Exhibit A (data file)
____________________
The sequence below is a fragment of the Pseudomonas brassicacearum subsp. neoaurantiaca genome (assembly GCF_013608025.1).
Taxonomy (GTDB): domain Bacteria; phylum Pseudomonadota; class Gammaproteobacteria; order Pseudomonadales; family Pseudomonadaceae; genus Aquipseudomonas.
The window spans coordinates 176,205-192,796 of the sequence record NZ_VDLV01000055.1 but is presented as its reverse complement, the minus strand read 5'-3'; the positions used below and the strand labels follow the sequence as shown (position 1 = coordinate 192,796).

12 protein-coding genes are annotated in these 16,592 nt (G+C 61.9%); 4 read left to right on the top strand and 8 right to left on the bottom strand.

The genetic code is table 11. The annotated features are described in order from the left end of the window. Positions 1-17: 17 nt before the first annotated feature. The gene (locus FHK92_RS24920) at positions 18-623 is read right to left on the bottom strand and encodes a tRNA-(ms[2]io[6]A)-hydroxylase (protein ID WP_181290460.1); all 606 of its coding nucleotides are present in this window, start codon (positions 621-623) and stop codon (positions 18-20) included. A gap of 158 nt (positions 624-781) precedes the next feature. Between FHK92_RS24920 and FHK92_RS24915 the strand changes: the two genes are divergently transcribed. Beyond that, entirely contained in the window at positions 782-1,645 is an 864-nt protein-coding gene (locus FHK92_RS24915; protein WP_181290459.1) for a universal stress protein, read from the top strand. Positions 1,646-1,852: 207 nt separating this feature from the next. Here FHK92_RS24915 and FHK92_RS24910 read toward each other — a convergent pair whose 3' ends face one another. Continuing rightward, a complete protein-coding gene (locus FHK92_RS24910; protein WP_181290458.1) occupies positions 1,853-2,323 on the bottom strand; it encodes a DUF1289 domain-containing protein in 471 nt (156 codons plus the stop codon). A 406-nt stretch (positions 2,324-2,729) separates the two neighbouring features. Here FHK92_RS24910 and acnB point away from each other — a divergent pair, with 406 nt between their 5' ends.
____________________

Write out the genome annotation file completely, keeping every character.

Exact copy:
The sequence below is a fragment of the Pseudomonas brassicacearum subsp. neoaurantiaca genome (assembly GCF_013608025.1).
Taxonomy (GTDB): domain Bacteria; phylum Pseudomonadota; class Gammaproteobacteria; order Pseudomonadales; family Pseudomonadaceae; genus Aquipseudomonas.
The window spans coordinates 176,205-192,796 of the sequence record NZ_VDLV01000055.1 but is presented as its reverse complement, the minus strand read 5'-3'; the positions used below and the strand labels follow the sequence as shown (position 1 = coordinate 192,796).

12 protein-coding genes are annotated in these 16,592 nt (G+C 61.9%); 4 read left to right on the top strand and 8 right to left on the bottom strand.

The genetic code is table 11. The annotated features are described in order from the left end of the window. Positions 1-17: 17 nt before the first annotated feature. The gene (locus FHK92_RS24920) at positions 18-623 is read right to left on the bottom strand and encodes a tRNA-(ms[2]io[6]A)-hydroxylase (protein ID WP_181290460.1); all 606 of its coding nucleotides are present in this window, start codon (positions 621-623) and stop codon (positions 18-20) included. A gap of 158 nt (positions 624-781) precedes the next feature. Between FHK92_RS24920 and FHK92_RS24915 the strand changes: the two genes are divergently transcribed. Beyond that, entirely contained in the window at positions 782-1,645 is an 864-nt protein-coding gene (locus FHK92_RS24915; protein WP_181290459.1) for a universal stress protein, read from the top strand. Positions 1,646-1,852: 207 nt separating this feature from the next. Here FHK92_RS24915 and FHK92_RS24910 read toward each other — a convergent pair whose 3' ends face one another. Continuing rightward, a complete protein-coding gene (locus FHK92_RS24910; protein WP_181290458.1) occupies positions 1,853-2,323 on the bottom strand; it encodes a DUF1289 domain-containing protein in 471 nt (156 codons plus the stop codon). A 406-nt stretch (positions 2,324-2,729) separates the two neighbouring features. Here FHK92_RS24910 and acnB point away from each other — a divergent pair, with 406 nt between their 5' ends.